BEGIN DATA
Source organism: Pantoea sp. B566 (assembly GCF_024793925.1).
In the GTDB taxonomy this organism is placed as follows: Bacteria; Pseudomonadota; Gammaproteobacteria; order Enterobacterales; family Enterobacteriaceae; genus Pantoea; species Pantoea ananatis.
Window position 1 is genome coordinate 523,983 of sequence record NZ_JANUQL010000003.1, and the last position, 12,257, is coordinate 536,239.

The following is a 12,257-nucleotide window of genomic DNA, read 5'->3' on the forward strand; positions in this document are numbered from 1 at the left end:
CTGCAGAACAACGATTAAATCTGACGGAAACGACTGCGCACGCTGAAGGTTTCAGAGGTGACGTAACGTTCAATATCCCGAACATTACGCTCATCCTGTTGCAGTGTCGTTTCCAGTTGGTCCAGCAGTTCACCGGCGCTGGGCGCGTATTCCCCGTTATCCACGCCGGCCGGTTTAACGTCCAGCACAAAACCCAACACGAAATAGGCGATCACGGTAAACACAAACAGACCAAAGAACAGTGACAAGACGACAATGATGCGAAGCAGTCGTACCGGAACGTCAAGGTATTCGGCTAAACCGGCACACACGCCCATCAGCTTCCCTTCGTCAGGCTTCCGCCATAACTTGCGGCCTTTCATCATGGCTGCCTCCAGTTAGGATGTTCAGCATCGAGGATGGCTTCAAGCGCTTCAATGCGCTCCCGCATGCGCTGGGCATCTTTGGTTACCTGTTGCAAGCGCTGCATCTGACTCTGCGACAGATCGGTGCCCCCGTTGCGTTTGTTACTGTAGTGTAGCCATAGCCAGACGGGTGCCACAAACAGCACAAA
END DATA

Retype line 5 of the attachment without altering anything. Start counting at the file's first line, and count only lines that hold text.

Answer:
CTGCAGAACAACGATTAAATCTGACGGAAACGACTGCGCACGCTGAAGGTTTCAGAGGTGACGTAACGTTCAATATCCCGAACATTACGCTCATCCTGTTGCAGTGTCGTTTCCAGTTGGTCCAGCAGTTCACCGGCGCTGGGCGCGTATTCCCCGTTATCCACGCCGGCCGGTTTAACGTCCAGCACAAAACCCAACACGAAATAGGCGATCACGGTAAACACAAACAGACCAAAGAACAGTGACAAGACGACAATGATGCGAAGCAGTCGTACCGGAACGTCAAGGTATTCGGCTAAACCGGCACACACGCCCATCAGCTTCCCTTCGTCAGGCTTCCGCCATAACTTGCGGCCTTTCATCATGGCTGCCTCCAGTTAGGATGTTCAGCATCGAGGATGGCTTCAAGCGCTTCAATGCGCTCCCGCATGCGCTGGGCATCTTTGGTTACCTGTTGCAAGCGCTGCATCTGACTCTGCGACAGATCGGTGCCCCCGTTGCGTTTGTTACTGTAGTGTAGCCATAGCCAGACGGGTGCCACAAACAGCACAAA